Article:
If you’ve ever tried to solve a crossword puzzle, you know that there are many ways to attack it.
Some folks dive right in and look for the clues directly tied to the longest words. Maybe they’ll get lucky and connect the title of the puzzle with those answers. Some seek out the “fill in the blank” clues first, as they have a finite number of possible responses. Others go for the 3-letter words first, as they are used repeatedly in puzzles.
You start working through the puzzle, and you inevitably hit some rough patches. You notice if the clue ends in -ED or -ING or -S, and then figure that the answer will most likely do the same. You take note of circumstances of too many vowels or consonants in a row in one of your answers. You keep your mind open to the possibility of puns and alternate definitions being used. In other words, you realize you have to find some other ways of getting the answers.
Pitching is like that too … its all about adjustments on the fly. Maybe that’s why Mike Mussina liked to solve crossword puzzles when he wasn’t solving the riddles of pitching. With a degree in economics from Stanford, one can understand that Mussina would always look for a new challenge … a new puzzle to solve. To him, reading the title of the puzzle is akin to going over the scouting report with his catcher. What are we gonna face today … what sort of things are gonna be tried against me? Figuring out how to get the opposing batters out the second time through the lineup is like unlocking a tricky corner of a crossword grid.
For the most part, they are solitary pursuits, pitching and crossword puzzles. Yes, you do have a catcher calling the pitches for you and fielders to back you up, but you have a plan of attack based upon the clues the batter has given you, and you have to execute the pitches. When that moment arrives when you’ve frozen the batter with a 3-2 changeup when you figured he was sitting “dead red”, its not unlike when you’ve finally come upon the theme of that enigmatic crossword puzzle, and filled in all the blanks.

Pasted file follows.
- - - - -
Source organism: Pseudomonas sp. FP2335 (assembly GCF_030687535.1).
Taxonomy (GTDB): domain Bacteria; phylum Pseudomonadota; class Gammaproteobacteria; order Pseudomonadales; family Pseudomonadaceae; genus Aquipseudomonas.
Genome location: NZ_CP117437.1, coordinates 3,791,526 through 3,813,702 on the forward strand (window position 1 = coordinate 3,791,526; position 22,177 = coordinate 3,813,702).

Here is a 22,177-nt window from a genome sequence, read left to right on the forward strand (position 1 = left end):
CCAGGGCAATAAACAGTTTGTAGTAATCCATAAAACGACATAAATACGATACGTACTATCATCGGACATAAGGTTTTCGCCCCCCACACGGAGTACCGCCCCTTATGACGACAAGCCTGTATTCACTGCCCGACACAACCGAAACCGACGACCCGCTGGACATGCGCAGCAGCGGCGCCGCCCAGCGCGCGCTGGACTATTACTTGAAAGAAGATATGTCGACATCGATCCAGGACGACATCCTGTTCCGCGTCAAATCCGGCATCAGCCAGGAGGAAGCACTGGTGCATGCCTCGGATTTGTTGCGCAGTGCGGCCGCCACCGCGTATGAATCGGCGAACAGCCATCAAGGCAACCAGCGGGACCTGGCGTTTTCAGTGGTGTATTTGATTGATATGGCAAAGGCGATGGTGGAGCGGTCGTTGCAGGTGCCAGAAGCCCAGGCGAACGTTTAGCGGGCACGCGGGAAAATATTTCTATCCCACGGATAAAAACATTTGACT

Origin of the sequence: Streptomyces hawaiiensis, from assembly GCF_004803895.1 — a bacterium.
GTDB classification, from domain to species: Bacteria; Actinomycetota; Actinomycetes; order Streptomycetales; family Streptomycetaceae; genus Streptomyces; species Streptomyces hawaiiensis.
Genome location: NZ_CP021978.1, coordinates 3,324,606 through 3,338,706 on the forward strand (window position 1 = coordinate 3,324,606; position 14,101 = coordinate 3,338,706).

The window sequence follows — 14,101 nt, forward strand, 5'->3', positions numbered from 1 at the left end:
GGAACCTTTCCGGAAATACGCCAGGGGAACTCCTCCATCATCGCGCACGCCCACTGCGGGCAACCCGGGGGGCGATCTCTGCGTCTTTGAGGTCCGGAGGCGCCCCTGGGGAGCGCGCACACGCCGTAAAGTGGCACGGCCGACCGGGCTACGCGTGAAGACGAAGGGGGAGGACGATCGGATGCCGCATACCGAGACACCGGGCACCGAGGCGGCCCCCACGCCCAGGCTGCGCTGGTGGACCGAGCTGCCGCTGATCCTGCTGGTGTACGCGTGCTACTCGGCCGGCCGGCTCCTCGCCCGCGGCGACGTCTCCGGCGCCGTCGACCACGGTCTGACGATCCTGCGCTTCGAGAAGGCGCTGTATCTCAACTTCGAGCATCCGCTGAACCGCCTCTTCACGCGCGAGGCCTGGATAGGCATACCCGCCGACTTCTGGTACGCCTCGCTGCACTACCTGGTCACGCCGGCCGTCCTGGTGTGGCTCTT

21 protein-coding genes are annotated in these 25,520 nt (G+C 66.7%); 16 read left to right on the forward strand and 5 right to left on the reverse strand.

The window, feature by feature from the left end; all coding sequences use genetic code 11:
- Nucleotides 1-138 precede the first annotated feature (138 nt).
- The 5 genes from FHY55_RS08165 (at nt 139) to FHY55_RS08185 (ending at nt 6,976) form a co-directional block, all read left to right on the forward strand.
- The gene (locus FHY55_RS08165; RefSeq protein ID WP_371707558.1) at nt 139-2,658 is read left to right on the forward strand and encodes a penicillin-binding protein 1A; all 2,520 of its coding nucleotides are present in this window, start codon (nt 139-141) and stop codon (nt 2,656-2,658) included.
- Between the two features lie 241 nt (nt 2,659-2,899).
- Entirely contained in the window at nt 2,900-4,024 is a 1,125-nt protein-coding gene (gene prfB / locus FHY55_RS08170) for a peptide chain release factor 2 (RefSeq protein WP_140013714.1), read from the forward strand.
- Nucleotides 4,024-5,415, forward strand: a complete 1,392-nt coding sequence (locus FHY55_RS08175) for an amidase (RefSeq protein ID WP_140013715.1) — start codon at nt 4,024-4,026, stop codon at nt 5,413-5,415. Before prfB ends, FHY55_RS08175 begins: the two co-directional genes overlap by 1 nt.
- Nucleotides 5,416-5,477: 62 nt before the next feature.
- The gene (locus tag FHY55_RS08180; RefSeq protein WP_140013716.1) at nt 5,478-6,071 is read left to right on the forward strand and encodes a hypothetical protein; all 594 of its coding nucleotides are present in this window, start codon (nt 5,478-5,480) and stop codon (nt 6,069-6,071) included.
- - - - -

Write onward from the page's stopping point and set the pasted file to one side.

Mussina by the numbers:
Mike Mussina first took the mound on August 4, 1991.
During his career:
- 2,377 other pitchers toed the rubber at least once.
- 1,375 of those pitchers started at least one game.
- Only two pitchers started more games than his 536 (Greg Maddux and Tom Glavine).
- Only four pitchers had more complete games than his 57 (Randy Johnson, Curt Schilling, Maddux and Kevin Brown).
- Only one pitcher won more than his 270 (Maddux).
- Only two pitchers had more than shutouts than his 23 (Johnson and Maddux).
- Only two pitchers threw more innings than his 3,562.6 (Maddux and Glavine).
- Only four pitchers struck out more than his 2,813 (Johnson, Pedro Martinez, Roger Clemens and Schilling).
- Received Cy Young votes in nine of his 17 full seasons (one 2nd place finish, two 4th place finishes, three 5th place finishes and two 6th place finishes).
- Received MVP votes in three seasons.
- Was a five-time All-Star game selection.
- Was a seven-time Gold Glove selection.
- Finished in the top six in ERA ten times.
- Finished in the top three in wins five times.